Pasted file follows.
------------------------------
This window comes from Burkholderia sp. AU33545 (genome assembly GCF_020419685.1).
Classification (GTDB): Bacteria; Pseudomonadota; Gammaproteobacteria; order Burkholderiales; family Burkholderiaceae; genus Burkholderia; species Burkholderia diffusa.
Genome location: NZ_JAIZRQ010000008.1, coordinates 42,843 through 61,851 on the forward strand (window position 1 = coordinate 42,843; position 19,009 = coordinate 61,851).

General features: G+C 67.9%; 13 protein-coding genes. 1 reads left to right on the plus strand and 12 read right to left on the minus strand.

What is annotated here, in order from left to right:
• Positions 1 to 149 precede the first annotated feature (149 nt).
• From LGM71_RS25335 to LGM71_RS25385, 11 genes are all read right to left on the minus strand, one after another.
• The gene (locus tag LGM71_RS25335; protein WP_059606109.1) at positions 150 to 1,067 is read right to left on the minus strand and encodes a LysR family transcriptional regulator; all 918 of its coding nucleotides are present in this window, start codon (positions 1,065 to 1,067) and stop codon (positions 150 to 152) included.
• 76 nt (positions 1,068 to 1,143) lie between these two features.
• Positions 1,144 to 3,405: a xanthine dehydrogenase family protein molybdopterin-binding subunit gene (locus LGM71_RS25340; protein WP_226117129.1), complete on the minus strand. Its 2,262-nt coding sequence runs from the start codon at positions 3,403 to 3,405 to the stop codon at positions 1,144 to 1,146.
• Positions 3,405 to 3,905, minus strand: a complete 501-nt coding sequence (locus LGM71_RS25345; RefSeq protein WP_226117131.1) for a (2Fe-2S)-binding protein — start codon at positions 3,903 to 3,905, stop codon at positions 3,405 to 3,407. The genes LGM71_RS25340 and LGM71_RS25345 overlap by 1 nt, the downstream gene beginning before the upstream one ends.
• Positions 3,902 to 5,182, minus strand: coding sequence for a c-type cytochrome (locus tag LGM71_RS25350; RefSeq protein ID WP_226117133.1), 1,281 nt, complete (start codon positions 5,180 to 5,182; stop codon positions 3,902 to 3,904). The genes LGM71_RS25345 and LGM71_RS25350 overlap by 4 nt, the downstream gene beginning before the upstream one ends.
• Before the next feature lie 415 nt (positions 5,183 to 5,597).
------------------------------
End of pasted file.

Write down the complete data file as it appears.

This window comes from Burkholderia sp. AU33545 (genome assembly GCF_020419685.1).
Classification (GTDB): Bacteria; Pseudomonadota; Gammaproteobacteria; order Burkholderiales; family Burkholderiaceae; genus Burkholderia; species Burkholderia diffusa.
Genome location: NZ_JAIZRQ010000008.1, coordinates 42,843 through 61,851 on the forward strand (window position 1 = coordinate 42,843; position 19,009 = coordinate 61,851).

General features: G+C 67.9%; 13 protein-coding genes. 1 reads left to right on the plus strand and 12 read right to left on the minus strand.

What is annotated here, in order from left to right:
• Positions 1 to 149 precede the first annotated feature (149 nt).
• From LGM71_RS25335 to LGM71_RS25385, 11 genes are all read right to left on the minus strand, one after another.
• The gene (locus tag LGM71_RS25335; protein WP_059606109.1) at positions 150 to 1,067 is read right to left on the minus strand and encodes a LysR family transcriptional regulator; all 918 of its coding nucleotides are present in this window, start codon (positions 1,065 to 1,067) and stop codon (positions 150 to 152) included.
• 76 nt (positions 1,068 to 1,143) lie between these two features.
• Positions 1,144 to 3,405: a xanthine dehydrogenase family protein molybdopterin-binding subunit gene (locus LGM71_RS25340; protein WP_226117129.1), complete on the minus strand. Its 2,262-nt coding sequence runs from the start codon at positions 3,403 to 3,405 to the stop codon at positions 1,144 to 1,146.
• Positions 3,405 to 3,905, minus strand: a complete 501-nt coding sequence (locus LGM71_RS25345; RefSeq protein WP_226117131.1) for a (2Fe-2S)-binding protein — start codon at positions 3,903 to 3,905, stop codon at positions 3,405 to 3,407. The genes LGM71_RS25340 and LGM71_RS25345 overlap by 1 nt, the downstream gene beginning before the upstream one ends.
• Positions 3,902 to 5,182, minus strand: coding sequence for a c-type cytochrome (locus tag LGM71_RS25350; RefSeq protein ID WP_226117133.1), 1,281 nt, complete (start codon positions 5,180 to 5,182; stop codon positions 3,902 to 3,904). The genes LGM71_RS25345 and LGM71_RS25350 overlap by 4 nt, the downstream gene beginning before the upstream one ends.
• Before the next feature lie 415 nt (positions 5,183 to 5,597).